The majority of the evidence about the effectiveness of early parenting and nutrition interventions pertains to 1 targeted index child in a given household. We evaluated whether nontargeted sibling children benefited from a bundled parenting and nutrition intervention.
We designed a sub-study within a broader cluster-randomized trial that evaluated the effects of engaging both mothers and fathers and bundling parenting and nutrition interventions in Mara, Tanzania. Trained community health workers delivered interventions to parents through peer groups and home visits. Interventions encompassed various content including responsive parenting, infant and young child feeding, and positive couples’ relationships. The main trial enrolled mothers and fathers and 1-index children <18 months of age in 80 clusters. Between June and July 2021, in 32 clusters (16 intervention, 16 control), we reenrolled 222 households (118 intervention, 104 control) from the main trial that had another child <6 years of age (ie, sibling to the index child). We compared caregiving practices and child development and nutrition outcomes among siblings in intervention versus control households.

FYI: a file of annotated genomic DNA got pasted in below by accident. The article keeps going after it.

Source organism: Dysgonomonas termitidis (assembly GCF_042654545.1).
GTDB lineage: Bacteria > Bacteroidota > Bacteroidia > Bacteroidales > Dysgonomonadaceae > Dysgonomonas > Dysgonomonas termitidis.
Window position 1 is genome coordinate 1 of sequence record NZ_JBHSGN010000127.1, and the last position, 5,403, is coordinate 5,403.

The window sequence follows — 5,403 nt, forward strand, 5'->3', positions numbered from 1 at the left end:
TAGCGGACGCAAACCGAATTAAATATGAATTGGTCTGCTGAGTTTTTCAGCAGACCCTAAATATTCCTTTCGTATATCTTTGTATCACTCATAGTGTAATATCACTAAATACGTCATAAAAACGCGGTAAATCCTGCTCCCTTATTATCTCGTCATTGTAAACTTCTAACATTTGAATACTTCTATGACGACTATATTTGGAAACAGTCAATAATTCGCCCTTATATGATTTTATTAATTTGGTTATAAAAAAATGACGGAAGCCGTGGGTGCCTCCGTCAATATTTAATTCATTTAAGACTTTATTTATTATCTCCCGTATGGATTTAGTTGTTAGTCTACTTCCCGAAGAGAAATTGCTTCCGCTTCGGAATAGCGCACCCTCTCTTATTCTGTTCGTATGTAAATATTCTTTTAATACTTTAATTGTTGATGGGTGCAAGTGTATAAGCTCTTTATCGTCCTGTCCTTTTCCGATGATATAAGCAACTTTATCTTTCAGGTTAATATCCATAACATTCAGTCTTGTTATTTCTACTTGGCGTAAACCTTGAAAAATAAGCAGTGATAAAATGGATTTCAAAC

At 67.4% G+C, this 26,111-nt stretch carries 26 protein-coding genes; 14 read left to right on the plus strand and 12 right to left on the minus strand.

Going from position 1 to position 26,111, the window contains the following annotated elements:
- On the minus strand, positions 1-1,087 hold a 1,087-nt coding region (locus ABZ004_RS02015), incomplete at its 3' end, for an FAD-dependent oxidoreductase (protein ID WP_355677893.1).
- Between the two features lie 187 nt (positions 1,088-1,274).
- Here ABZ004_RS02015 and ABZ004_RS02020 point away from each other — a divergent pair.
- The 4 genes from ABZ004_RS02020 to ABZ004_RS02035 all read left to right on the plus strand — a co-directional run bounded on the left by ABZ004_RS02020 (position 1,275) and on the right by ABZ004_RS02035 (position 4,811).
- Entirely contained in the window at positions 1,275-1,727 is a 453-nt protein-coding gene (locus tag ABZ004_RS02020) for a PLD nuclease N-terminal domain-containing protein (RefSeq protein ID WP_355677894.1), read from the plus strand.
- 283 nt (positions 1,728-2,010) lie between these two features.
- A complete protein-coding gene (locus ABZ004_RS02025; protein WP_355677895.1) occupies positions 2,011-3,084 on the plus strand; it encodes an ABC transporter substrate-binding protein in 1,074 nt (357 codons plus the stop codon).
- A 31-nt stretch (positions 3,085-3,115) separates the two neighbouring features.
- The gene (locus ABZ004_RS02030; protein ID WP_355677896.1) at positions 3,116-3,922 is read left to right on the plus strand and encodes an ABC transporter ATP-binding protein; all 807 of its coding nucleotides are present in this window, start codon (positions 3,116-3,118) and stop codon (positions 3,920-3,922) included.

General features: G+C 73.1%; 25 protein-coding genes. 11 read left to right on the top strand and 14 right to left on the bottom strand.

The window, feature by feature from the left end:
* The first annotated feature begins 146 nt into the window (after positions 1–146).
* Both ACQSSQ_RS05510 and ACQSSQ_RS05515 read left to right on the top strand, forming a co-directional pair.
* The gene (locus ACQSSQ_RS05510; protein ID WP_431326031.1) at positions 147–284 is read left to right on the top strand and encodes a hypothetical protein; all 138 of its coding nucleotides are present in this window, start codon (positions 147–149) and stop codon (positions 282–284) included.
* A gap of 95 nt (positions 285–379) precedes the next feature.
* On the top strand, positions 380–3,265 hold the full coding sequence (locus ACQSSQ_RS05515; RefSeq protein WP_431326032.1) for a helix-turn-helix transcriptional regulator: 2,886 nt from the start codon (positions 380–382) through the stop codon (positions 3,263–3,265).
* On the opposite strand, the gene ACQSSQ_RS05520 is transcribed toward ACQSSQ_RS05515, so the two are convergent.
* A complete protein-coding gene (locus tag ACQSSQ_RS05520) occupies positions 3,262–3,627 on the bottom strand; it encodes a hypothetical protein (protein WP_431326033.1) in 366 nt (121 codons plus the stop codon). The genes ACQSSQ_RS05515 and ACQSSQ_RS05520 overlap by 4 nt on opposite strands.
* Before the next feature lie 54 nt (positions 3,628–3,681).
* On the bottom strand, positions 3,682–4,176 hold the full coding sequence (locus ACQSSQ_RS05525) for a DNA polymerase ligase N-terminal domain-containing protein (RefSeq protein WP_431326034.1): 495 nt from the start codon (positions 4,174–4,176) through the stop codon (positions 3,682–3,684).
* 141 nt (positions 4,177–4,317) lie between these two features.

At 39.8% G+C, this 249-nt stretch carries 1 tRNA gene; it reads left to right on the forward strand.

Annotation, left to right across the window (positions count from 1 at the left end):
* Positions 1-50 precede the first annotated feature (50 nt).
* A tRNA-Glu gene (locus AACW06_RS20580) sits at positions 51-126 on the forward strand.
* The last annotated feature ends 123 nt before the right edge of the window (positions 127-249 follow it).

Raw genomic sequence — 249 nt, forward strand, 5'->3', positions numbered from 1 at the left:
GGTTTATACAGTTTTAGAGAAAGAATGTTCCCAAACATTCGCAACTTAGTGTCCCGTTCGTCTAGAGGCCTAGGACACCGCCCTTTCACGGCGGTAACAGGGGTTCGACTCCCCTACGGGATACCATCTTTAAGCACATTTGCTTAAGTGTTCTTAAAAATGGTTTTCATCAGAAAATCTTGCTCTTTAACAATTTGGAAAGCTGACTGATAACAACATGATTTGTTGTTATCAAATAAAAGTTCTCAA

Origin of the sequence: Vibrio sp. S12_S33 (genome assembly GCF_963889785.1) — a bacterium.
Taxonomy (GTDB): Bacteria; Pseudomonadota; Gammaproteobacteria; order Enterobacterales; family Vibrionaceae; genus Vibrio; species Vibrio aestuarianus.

Compared with control siblings, intervention siblings had improved expressive language development (β = 0.33 [95% confidence interval: 0.03 to 0.62]) and dietary intake (β = 0.52 [0.10 to 0.93]) and reduced internalizing behaviors (β = −0.56 [−1.07 to −0.06]). Intervention caregivers reported greater maternal stimulation (β = 0.31 [0.00 to 0.61]) and paternal stimulation (β = 0.33 [0.02 to 0.65]) and displayed more responsive caregiving behaviors (β = 0.40 [0.09 to 0.72]) with sibling children.
A father-inclusive, bundled parenting and nutrition intervention can achieve positive spillover effects on sibling children’s developmental and nutritional outcomes.